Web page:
Apple is set to release OS X El Capitan to the world tomorrow, and as is usually the case with its new operating systems, the company has finally given reviewers the greenlight to make their opinions public.
For those wondering whether they should upgrade their Macs tomorrow afternoon, the reviewers generally agree that it’s well worth it, with big speed gains and improvements to usability making it easier than ever to get things done.
Below you’ll find a roundup of reviews for your perusal.
If you own a Mac, you’ll want El Capitan. This update simplifies the Mac experience, improving the tools you already use while promising improved performance to come.
El Capitan doesn’t look any different from the last version; instead, it’s a representation of all the little nips and tucks that Apple engineers wished they’d had time to put into the last version.
Unlike last year’s OS X Yosemite, the latest version of Apple’s Mac operating system isn’t teeming with new features and a whole new look. Instead, El Capitan refines the things that matter most in a computer: how fast our apps work and how fast we can work with so many of them open.
There was a time, only a few years ago, when OS X updates were fraught with should-I-or-shouldn’t-I peril, along with a real price tag. Those days are long gone. Should you update to El Capitan? Unreservedly yes—I’ve found it to be stable, it’s free, it’ll download and install itself on your Mac with nearly no intervention, and it’ll bring with it improved security, speed, and functionality.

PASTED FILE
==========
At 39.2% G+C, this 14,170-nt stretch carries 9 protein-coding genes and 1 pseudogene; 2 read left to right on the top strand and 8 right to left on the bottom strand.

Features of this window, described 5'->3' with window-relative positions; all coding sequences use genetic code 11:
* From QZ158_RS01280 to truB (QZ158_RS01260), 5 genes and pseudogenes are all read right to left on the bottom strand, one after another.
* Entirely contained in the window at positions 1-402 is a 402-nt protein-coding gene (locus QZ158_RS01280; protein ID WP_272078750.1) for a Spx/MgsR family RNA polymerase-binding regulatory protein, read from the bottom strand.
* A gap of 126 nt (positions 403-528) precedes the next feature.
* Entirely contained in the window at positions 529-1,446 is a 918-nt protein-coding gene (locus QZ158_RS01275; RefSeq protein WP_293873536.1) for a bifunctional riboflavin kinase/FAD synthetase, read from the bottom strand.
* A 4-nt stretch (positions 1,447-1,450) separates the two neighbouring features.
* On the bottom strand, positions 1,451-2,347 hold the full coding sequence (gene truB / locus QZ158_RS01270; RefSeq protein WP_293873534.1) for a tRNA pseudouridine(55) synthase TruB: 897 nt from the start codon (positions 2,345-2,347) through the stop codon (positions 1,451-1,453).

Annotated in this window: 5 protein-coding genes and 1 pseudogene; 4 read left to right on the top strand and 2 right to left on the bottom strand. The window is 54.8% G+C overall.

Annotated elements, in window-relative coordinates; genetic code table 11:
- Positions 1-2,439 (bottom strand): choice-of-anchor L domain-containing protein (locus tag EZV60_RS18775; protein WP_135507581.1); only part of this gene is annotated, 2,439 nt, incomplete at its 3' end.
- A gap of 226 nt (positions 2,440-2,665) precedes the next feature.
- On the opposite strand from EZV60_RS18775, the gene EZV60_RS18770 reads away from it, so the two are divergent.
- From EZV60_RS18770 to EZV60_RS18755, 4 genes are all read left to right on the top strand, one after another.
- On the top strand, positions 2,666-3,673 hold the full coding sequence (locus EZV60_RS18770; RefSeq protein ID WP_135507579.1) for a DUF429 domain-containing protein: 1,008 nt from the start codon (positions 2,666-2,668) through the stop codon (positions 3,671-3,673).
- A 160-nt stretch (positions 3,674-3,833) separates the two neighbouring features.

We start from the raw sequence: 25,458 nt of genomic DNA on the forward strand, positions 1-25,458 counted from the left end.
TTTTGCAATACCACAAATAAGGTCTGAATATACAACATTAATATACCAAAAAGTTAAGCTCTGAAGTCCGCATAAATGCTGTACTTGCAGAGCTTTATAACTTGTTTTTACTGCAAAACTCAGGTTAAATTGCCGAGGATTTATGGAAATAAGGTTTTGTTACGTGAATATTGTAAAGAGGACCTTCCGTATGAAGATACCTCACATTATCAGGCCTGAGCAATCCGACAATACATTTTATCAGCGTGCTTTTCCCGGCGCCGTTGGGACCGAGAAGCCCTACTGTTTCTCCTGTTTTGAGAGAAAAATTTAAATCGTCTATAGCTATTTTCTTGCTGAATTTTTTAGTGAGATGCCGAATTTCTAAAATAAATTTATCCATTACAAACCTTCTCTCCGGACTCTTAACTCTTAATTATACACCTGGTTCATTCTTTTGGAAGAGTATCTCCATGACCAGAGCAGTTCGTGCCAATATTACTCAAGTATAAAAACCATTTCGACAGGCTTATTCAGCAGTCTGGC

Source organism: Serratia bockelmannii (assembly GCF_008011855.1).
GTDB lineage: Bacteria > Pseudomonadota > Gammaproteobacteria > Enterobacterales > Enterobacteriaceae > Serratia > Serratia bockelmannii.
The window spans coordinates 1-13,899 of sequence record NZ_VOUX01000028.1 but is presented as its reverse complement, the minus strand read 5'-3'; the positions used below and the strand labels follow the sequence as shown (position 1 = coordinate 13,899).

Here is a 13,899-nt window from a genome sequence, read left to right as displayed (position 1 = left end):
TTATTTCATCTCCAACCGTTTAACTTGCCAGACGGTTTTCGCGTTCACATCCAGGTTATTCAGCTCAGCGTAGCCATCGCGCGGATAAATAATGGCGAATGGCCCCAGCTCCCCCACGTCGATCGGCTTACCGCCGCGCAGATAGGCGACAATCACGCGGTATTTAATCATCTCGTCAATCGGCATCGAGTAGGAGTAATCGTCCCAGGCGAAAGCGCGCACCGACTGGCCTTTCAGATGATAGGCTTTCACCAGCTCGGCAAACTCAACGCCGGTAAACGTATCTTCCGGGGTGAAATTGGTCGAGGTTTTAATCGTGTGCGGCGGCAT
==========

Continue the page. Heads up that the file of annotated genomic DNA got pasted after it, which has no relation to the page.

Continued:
The days of dramatic operating-system updates are over. El Capitan is as solid as the giant granite monolith that towers over Yosemite Valley. Upgrade, and get an improved Mac. It’s really that simple.
El Capitan follows in the well-worn footsteps of the Snow Leopard or Mountain Lion releases, which introduced some new features but largely focused on polish rather than pizzazz. That’s a good thing for a platform that’s as mature as OS X has become. iOS 9 is a similar kind of release compared to iOS 7 and iOS 8, and the result is the best x.0 version of iOS we’ve gotten in years. Given the breakneck pace of the yearly release cycles, these quieter years are a good opportunity for Apple (and users) to regroup.
With the possible exception of Split View multitasking, I’d be hard-pressed to choose a standout feature that really defines the OS. So, if you weren’t impressed with Yosemite’s flat design and tight integration with iOS, you won’t find much here to get excited about, especially if you’re considering making the switch from Windows, which has had split-screen multitasking for years now. If you’re a loyal Mac user, though, and appreciated the big-picture changes that came with Yosemite, you’ll likely welcome the various tweaks here too, especially those performance gains. Can’t ever have too much speed.
El Capitan is the spit-shine Yosemite needed. It’s faster, more powerful and intuitive, and works a lot better with iOS than the Mac ever has.
The visual and feature changes I found were all improvements, but really the update is all about speed.
There’s a lot to like about El Capitan, not least the price. As a free upgrade it’s a no-brainer, and though there might not be any one headline feature or improvement, it polishes away some of the rawer edges that were left behind in Yosemite. You might not use all of them beyond the honeymoon period post-install, but it could add up to a smoother overall experience if even just a few of the tweaks work their way into your day to day routine.
I said in my preview last June that El Capitan is Apple’s strongest argument yet that you should live inside Apple’s ecosystem of apps and services. After using El Capitan for a few weeks, I still think that’s true. But I’m also not willing to give my whole digital life over. There are still plenty of things that I can do with other services, add-ons, and third party apps that El Capitan can’t. But the gap is shrinking.